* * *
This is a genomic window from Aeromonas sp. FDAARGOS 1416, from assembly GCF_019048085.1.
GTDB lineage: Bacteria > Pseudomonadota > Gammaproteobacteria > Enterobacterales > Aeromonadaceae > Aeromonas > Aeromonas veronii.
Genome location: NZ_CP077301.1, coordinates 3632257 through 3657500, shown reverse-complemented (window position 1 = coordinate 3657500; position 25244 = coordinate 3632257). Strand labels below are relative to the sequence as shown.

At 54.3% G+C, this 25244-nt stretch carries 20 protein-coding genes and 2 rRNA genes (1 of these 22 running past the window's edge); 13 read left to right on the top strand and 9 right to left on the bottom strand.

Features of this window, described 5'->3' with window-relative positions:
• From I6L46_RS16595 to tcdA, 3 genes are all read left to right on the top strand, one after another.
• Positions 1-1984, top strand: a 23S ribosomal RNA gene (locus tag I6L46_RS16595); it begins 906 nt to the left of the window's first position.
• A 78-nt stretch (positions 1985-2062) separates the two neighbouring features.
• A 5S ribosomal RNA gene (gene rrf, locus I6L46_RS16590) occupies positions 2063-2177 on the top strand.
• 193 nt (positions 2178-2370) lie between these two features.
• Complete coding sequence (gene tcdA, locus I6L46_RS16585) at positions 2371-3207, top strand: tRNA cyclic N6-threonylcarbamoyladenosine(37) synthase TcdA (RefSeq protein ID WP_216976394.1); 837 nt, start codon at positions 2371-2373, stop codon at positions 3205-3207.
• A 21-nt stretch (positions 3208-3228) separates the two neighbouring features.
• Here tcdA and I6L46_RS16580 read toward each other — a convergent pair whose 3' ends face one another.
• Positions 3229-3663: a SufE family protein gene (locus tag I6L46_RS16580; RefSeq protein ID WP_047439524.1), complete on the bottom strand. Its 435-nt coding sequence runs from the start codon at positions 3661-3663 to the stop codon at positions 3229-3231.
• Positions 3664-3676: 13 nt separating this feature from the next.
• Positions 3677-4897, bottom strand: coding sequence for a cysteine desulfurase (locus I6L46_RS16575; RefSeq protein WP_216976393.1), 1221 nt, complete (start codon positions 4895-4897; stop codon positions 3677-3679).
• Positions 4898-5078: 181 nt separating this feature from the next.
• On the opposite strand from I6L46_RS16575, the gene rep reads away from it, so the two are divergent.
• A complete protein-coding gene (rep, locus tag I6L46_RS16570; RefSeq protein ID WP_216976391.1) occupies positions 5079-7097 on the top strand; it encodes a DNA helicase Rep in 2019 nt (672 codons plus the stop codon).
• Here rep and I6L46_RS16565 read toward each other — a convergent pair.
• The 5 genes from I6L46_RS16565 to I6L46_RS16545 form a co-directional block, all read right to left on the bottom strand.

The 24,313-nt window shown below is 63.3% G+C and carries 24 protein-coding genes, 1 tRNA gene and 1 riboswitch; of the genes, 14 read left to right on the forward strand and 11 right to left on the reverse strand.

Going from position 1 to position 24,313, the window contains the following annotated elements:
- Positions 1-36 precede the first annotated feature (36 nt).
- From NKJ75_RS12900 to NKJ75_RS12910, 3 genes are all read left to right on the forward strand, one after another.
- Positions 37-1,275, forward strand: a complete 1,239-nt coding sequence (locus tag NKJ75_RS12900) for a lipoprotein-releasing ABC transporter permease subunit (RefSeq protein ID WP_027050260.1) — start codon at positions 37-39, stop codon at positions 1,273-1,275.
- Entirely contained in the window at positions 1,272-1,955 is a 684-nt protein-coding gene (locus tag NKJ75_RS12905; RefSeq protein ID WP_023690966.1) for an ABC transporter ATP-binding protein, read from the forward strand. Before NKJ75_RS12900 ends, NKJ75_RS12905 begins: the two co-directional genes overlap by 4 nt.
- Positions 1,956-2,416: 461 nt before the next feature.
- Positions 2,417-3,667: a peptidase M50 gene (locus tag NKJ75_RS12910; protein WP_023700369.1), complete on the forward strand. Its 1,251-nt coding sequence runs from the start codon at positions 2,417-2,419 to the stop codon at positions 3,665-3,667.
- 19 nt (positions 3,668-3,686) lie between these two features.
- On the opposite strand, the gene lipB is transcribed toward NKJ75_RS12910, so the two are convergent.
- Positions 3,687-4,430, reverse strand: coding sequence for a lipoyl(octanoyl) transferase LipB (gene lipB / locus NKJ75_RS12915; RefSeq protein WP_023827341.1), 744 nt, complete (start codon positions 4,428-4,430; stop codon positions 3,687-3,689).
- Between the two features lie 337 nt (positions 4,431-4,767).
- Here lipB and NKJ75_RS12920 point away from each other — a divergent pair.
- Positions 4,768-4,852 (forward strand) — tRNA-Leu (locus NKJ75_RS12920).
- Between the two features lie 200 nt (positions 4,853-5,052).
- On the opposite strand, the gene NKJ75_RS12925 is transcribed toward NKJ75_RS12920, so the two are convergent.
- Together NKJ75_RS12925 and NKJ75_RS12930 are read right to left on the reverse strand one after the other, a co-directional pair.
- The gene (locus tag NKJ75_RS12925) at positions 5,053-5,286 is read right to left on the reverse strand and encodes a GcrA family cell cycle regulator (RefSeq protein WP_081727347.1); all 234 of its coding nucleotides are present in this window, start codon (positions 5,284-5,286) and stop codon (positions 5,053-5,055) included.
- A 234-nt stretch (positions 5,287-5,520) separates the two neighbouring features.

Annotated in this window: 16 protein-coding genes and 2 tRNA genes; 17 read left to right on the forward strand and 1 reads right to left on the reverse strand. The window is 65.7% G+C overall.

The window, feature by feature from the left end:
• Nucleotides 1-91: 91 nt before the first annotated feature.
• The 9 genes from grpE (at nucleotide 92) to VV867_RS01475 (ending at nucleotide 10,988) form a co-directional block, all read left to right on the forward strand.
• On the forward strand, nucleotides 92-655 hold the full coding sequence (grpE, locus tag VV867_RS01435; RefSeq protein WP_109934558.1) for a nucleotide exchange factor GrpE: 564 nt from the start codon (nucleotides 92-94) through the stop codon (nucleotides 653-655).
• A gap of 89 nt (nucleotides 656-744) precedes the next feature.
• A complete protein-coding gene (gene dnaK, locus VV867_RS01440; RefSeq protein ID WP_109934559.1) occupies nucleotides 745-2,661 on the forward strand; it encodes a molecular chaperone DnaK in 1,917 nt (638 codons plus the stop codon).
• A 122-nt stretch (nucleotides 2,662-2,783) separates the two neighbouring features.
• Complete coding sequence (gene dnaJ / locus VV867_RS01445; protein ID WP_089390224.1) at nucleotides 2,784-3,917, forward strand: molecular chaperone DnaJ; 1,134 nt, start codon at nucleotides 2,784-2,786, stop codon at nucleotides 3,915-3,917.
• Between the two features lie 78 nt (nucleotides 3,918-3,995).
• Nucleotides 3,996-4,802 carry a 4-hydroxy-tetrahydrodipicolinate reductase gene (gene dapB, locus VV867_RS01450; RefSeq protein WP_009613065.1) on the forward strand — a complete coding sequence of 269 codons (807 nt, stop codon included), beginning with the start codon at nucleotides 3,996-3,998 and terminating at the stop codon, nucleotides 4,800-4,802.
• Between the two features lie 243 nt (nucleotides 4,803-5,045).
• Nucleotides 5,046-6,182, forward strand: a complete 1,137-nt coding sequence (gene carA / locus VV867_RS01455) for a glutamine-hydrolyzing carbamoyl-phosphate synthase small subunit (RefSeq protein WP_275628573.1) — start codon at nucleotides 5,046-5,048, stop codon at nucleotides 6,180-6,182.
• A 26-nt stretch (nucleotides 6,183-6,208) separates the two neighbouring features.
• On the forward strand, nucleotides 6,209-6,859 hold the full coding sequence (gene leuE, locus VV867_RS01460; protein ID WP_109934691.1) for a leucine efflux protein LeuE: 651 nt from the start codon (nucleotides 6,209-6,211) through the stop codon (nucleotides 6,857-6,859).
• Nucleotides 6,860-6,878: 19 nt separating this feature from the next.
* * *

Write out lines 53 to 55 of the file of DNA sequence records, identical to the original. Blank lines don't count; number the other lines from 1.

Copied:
• Nucleotides 5,046-6,182, forward strand: a complete 1,137-nt coding sequence (gene carA / locus VV867_RS01455) for a glutamine-hydrolyzing carbamoyl-phosphate synthase small subunit (RefSeq protein WP_275628573.1) — start codon at nucleotides 5,046-5,048, stop codon at nucleotides 6,180-6,182.
• A 26-nt stretch (nucleotides 6,183-6,208) separates the two neighbouring features.
• On the forward strand, nucleotides 6,209-6,859 hold the full coding sequence (gene leuE, locus VV867_RS01460; protein ID WP_109934691.1) for a leucine efflux protein LeuE: 651 nt from the start codon (nucleotides 6,209-6,211) through the stop codon (nucleotides 6,857-6,859).